deep cut: 360°


Seven years ago, one of our clients tasked us with producing a video about a wild college basketball game day experience in the interest of attracting new recruits to the team—something that would allow players to envision themselves opening the door to the arena, walking through the same halls as the team’s legendary alumni, and finally, encountering the screaming fans after stepping onto the court.

The hitch? We needed to create this first-person experience when the actual arena was empty, the alumni long gone, the fans in absentia. Our partner agency brought us some archive and fan b-roll and shot some great footage walking up to the hallowed hall and opening the door… and then?

Over the span of several weeks, we used blueprints, measurements, and photos and painstakingly modeled the inside of the arena in 3-D. We pinched and pulled at the finest details, from the championship banners and dramatic lighting to the number of seats and pixels on the center-hung scoreboard.


What we produced was an infinite number of postproduction possibilities. Everything you can do on a video shoot—dramatic crane shots, cameras mounted in mid-air or swinging from the rafters, tripod-smooth pans and turns—you can do in our 3-D arena.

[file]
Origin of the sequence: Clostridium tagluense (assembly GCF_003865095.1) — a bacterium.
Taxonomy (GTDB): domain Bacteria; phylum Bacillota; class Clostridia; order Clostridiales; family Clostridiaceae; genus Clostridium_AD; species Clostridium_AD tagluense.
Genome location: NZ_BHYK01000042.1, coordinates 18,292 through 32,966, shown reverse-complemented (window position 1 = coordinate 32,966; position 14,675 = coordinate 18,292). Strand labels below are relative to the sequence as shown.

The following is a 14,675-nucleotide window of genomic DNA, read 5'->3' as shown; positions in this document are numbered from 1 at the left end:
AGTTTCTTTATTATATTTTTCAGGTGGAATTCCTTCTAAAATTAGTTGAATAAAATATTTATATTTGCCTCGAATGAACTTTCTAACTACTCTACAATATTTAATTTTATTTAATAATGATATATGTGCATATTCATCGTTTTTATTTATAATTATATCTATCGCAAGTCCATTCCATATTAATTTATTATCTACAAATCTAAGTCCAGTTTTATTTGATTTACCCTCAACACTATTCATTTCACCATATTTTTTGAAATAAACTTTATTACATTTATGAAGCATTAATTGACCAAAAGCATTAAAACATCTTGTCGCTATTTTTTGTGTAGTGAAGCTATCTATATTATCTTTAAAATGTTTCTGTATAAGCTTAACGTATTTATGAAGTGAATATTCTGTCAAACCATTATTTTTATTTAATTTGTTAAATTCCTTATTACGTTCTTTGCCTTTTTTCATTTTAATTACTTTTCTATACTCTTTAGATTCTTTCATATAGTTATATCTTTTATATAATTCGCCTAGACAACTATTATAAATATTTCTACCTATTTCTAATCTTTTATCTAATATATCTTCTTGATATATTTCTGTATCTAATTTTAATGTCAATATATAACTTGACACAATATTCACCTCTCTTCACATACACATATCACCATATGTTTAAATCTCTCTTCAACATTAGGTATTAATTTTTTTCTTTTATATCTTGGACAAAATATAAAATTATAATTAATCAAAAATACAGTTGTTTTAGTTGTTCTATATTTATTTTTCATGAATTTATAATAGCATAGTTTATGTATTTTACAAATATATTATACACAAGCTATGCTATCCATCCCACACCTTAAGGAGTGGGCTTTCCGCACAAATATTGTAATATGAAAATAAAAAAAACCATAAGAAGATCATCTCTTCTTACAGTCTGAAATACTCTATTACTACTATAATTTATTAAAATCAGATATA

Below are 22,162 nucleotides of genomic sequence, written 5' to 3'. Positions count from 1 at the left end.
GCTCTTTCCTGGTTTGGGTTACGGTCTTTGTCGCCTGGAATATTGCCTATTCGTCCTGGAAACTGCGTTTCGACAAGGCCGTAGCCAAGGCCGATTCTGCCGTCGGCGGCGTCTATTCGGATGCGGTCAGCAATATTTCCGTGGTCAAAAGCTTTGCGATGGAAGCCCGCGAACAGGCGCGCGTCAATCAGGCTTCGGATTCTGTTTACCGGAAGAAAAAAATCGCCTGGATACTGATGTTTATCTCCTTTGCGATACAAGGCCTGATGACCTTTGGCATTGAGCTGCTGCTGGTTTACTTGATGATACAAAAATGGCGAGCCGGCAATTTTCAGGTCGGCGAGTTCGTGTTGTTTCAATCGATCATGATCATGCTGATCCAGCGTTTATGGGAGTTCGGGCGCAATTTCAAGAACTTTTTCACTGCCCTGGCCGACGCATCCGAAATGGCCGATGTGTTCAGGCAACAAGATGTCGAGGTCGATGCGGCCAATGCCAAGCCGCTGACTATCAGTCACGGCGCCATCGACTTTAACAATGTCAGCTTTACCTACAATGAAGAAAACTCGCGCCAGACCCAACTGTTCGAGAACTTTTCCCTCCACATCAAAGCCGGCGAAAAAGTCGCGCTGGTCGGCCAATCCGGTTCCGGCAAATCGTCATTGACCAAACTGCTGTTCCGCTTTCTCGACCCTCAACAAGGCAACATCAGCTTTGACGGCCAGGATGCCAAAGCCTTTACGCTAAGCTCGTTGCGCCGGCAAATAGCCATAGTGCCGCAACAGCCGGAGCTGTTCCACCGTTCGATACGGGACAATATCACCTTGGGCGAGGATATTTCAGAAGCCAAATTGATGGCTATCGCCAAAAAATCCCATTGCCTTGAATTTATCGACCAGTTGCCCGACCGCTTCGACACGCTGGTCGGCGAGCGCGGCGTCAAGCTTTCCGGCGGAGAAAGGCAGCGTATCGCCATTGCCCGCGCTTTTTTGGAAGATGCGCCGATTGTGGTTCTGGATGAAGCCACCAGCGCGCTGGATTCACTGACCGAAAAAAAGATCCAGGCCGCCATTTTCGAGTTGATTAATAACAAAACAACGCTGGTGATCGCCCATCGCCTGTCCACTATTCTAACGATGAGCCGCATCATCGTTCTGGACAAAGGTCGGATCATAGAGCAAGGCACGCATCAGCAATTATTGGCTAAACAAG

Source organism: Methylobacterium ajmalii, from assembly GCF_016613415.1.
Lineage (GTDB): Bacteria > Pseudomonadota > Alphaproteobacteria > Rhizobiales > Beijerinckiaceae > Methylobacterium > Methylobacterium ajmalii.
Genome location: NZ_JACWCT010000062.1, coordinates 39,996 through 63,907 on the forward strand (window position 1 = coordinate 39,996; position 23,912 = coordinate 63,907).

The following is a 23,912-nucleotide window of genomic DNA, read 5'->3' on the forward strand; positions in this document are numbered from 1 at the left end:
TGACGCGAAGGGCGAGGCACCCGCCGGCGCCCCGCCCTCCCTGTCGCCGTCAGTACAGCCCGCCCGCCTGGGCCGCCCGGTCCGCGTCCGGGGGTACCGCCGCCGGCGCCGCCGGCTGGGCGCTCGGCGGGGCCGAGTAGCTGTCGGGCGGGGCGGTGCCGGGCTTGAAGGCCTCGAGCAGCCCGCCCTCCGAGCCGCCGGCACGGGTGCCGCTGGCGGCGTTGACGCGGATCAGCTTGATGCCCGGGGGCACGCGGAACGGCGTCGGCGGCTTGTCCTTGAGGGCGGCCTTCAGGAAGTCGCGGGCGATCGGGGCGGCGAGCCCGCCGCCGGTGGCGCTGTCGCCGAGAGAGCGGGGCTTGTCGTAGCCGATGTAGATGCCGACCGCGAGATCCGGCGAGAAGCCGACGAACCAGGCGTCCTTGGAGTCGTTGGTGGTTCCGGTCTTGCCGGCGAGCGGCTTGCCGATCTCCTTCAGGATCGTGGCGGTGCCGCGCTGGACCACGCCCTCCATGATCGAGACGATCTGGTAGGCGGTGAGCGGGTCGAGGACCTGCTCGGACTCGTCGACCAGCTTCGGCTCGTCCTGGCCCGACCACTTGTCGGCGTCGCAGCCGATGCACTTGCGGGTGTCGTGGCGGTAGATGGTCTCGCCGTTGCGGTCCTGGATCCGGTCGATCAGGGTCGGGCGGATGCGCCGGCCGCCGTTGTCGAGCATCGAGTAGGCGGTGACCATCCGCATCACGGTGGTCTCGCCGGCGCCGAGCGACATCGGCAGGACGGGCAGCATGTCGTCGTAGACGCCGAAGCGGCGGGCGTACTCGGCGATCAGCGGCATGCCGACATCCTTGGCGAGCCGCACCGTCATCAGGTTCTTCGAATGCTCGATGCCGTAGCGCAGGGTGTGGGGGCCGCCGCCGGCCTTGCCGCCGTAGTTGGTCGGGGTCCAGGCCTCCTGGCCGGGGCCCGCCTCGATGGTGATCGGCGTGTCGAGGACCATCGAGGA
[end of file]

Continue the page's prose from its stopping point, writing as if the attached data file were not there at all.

The real magic, however, comes in what you can’t do on a video shoot. In our 3-D arena, we can composite in video of former players as though they’re ghosts haunting the court, add in videos and memorabilia that don’t exist yet, or even have the playing surface break into pieces and flip over to display a highlight reel.

What does this mean to you, a person who (probably) doesn’t own a basketball arena?

Anything you want!

We’ve since used our 3-D capabilities to illustrate how certain construction processes are done, design complex projections that suspend reality for sports fans, and create product “footage” and “photos” for a variety of companies.

Coupled with 360° and VR video technology, we’ve even used it to visualize intended use for spaces that haven’t been built yet. We modeled a ballroom in Oklahoma City’s under-construction Downtown Convention Center for a VR treat for the groundbreaking event, then took it a step further and decorated the room for a proposed event. Check that out here, in a desktop browser, or move your phone around in the Vimeo app!